Amino-terminal propeptide of C-type natriuretic peptide (NTproCNP) predicts height velocity in healthy children
Correspondence: Robert C. Olney, Nemours Children's Clinic, Jacksonville, FL 32207, USA. Tel.: (904) 697-3674; Fax: (904) 697-3948; E-mail: email@example.com
C-type natriuretic peptide (CNP) is a paracrine regulatory factor of the growth plate and plays a key role in endochondral growth. Its amino-terminal propeptide (NTproCNP) is an equimolar product of CNP biosynthesis and is easily measured in plasma. Preliminary studies suggest that NTproCNP levels correlate with height velocity in sheep and children. The objectives of the study were to correlate NTproCNP levels with height velocity and to define the reference range for plasma CNP and NTproCNP across childhood.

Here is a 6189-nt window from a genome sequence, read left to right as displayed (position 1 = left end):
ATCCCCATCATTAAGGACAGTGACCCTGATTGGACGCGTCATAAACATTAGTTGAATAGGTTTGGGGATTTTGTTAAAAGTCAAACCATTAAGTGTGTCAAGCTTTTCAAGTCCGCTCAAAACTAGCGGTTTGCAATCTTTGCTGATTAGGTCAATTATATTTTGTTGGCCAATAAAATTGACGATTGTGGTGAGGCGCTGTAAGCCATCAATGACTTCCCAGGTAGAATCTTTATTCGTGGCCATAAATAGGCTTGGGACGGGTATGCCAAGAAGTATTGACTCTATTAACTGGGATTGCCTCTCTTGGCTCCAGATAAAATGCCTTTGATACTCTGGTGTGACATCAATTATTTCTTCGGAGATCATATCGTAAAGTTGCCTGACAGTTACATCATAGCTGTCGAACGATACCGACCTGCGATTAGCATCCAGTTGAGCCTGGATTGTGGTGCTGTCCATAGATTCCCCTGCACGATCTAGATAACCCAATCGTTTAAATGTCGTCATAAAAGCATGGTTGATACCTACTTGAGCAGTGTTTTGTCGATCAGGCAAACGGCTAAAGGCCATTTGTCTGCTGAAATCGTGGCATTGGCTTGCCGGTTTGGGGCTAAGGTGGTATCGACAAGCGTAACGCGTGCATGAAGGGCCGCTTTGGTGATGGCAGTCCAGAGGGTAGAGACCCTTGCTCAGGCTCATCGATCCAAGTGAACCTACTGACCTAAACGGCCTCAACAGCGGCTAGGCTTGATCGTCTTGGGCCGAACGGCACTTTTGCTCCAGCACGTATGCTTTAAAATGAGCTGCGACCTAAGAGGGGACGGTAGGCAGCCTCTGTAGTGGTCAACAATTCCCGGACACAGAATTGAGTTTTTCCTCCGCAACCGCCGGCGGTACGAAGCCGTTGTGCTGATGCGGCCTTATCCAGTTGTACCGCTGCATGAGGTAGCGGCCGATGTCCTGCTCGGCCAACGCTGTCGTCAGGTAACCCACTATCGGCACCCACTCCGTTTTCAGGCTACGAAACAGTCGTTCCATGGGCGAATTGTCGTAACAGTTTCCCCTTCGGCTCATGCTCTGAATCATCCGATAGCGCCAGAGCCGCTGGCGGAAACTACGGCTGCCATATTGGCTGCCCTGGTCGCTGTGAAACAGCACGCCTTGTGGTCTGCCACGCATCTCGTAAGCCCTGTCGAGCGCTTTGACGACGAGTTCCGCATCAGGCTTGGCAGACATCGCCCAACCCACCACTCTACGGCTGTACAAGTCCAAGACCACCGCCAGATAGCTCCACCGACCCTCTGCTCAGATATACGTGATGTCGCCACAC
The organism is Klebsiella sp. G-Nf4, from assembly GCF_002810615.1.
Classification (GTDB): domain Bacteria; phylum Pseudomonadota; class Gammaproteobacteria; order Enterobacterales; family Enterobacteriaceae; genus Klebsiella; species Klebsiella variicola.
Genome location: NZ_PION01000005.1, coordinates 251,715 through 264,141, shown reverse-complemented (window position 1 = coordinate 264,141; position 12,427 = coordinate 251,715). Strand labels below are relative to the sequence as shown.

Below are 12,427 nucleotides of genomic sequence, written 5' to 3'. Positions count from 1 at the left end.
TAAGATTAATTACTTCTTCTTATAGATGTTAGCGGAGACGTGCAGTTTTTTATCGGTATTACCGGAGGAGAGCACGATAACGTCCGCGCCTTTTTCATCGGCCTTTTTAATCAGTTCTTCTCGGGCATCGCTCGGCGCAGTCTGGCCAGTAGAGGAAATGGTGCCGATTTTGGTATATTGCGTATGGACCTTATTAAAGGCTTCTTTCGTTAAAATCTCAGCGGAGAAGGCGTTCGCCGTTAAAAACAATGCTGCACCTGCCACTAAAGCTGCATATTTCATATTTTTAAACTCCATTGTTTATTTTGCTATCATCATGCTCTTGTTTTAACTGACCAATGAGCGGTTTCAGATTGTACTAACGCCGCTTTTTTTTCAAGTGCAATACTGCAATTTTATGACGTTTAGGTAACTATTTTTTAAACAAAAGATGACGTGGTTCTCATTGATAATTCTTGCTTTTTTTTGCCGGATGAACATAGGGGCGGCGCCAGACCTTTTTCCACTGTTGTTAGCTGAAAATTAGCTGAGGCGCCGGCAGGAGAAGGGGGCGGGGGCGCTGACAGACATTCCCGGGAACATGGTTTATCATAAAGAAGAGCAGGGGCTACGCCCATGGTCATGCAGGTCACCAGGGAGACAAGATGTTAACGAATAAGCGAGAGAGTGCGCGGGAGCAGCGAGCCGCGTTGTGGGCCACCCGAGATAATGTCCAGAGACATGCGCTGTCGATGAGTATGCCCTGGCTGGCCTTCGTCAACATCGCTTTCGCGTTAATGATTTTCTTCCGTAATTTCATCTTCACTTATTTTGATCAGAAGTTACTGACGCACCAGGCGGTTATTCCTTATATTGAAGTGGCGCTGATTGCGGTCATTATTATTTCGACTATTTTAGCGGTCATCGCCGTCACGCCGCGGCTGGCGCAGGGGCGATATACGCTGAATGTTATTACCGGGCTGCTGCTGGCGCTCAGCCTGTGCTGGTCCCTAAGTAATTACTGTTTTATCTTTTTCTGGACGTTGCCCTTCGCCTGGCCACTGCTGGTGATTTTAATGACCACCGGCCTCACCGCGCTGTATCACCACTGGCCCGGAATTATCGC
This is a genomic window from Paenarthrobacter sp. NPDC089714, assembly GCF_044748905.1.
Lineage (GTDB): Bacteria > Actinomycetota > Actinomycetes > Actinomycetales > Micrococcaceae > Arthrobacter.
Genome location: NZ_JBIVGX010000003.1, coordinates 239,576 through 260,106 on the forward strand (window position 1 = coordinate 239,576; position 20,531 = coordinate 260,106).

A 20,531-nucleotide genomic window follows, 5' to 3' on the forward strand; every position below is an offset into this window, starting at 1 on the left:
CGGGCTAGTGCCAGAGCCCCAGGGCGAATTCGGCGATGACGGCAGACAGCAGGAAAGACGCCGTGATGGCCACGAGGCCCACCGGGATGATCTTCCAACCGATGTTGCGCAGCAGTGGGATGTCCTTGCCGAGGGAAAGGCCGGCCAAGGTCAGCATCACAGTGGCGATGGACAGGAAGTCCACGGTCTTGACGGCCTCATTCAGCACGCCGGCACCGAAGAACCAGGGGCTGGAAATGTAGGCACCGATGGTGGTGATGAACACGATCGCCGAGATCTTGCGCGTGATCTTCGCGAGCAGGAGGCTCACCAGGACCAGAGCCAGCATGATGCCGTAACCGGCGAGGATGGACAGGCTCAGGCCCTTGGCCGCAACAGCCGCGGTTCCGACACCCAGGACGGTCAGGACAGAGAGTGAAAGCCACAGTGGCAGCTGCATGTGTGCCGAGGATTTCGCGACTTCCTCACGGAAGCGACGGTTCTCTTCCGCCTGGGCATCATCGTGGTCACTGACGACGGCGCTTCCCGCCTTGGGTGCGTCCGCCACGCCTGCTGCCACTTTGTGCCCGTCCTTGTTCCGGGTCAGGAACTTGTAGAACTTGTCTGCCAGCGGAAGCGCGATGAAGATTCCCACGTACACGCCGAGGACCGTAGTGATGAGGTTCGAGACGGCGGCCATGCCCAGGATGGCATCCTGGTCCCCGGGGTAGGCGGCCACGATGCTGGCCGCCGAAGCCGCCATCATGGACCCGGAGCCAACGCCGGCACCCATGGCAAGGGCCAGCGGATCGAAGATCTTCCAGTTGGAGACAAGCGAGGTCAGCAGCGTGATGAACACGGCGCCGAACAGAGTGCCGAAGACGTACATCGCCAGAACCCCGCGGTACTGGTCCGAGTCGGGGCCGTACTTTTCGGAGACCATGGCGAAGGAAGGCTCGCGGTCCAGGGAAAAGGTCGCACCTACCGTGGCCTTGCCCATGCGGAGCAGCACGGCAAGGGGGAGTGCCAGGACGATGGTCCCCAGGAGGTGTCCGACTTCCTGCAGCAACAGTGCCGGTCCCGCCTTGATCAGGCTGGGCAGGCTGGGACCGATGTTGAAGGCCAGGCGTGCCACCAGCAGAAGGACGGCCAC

This was a prospective, cross-sectional, observational study of healthy children.
Participants were 258 healthy children between 2 months and 20 years of age.
Anthropometrics were obtained and CNP and NTproCNP levels were determined by radioimmunoassay.
For both sexes, CNP and NTproCNP levels were high in infancy, lower in early childhood, rising during puberty, then falling to low adult levels. Levels of NTproCNP peaked at 14·1 years in boys and 11·9 years in girls, coincident with the age of peak height velocity. Levels of NTproCNP varied with pubertal status, peaking at genital Tanner stage IV in boys and III in girls. There was a highly significant correlation between NTproCNP and height velocity.
C-type natriuretic peptide plays an integral role in endochondral growth. We show here that CNP synthesis (as measured by NTproCNP levels in plasma) is closely related to linear growth in healthy children at all ages. We propose NTproCNP as a biomarker of linear growth.